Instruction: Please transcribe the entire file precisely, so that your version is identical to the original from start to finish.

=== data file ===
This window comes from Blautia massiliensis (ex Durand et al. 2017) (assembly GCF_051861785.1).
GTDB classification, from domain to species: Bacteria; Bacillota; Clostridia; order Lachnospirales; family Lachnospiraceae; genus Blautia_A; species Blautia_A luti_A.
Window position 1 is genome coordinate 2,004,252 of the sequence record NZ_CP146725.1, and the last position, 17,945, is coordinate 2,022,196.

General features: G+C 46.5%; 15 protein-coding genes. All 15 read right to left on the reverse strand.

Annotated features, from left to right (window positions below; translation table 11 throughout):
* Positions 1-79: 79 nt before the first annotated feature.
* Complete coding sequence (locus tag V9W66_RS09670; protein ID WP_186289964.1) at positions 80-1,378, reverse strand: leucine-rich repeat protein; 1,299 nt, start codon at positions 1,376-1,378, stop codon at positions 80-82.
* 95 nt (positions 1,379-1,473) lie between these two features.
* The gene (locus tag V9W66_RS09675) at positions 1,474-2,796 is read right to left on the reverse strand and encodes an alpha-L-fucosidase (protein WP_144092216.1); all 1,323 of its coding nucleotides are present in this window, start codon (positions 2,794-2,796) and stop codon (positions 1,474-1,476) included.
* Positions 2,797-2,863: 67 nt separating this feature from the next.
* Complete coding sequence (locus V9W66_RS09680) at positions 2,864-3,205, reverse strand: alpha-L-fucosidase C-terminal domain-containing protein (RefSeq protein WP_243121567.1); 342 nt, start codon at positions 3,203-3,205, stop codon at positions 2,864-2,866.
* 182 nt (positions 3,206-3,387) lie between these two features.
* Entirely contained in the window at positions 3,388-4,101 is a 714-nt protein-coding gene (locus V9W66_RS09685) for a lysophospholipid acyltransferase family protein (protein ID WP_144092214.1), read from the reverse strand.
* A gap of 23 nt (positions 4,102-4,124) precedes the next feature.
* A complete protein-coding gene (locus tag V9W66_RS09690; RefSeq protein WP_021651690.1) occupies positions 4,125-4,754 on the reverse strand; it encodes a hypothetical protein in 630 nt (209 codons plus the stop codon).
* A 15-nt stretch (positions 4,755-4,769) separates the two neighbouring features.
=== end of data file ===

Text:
This window comes from Blautia massiliensis (ex Durand et al. 2017) (assembly GCF_051861785.1).
GTDB classification, from domain to species: Bacteria; Bacillota; Clostridia; order Lachnospirales; family Lachnospiraceae; genus Blautia_A; species Blautia_A luti_A.
Window position 1 is genome coordinate 2,004,252 of the sequence record NZ_CP146725.1, and the last position, 17,945, is coordinate 2,022,196.

General features: G+C 46.5%; 15 protein-coding genes. All 15 read right to left on the reverse strand.

Annotated features, from left to right (window positions below; translation table 11 throughout):
* Positions 1-79: 79 nt before the first annotated feature.
* Complete coding sequence (locus tag V9W66_RS09670; protein ID WP_186289964.1) at positions 80-1,378, reverse strand: leucine-rich repeat protein; 1,299 nt, start codon at positions 1,376-1,378, stop codon at positions 80-82.
* 95 nt (positions 1,379-1,473) lie between these two features.
* The gene (locus tag V9W66_RS09675) at positions 1,474-2,796 is read right to left on the reverse strand and encodes an alpha-L-fucosidase (protein WP_144092216.1); all 1,323 of its coding nucleotides are present in this window, start codon (positions 2,794-2,796) and stop codon (positions 1,474-1,476) included.
* Positions 2,797-2,863: 67 nt separating this feature from the next.
* Complete coding sequence (locus V9W66_RS09680) at positions 2,864-3,205, reverse strand: alpha-L-fucosidase C-terminal domain-containing protein (RefSeq protein WP_243121567.1); 342 nt, start codon at positions 3,203-3,205, stop codon at positions 2,864-2,866.
* 182 nt (positions 3,206-3,387) lie between these two features.
* Entirely contained in the window at positions 3,388-4,101 is a 714-nt protein-coding gene (locus V9W66_RS09685) for a lysophospholipid acyltransferase family protein (protein ID WP_144092214.1), read from the reverse strand.
* A gap of 23 nt (positions 4,102-4,124) precedes the next feature.
* A complete protein-coding gene (locus tag V9W66_RS09690; RefSeq protein WP_021651690.1) occupies positions 4,125-4,754 on the reverse strand; it encodes a hypothetical protein in 630 nt (209 codons plus the stop codon).
* A 15-nt stretch (positions 4,755-4,769) separates the two neighbouring features.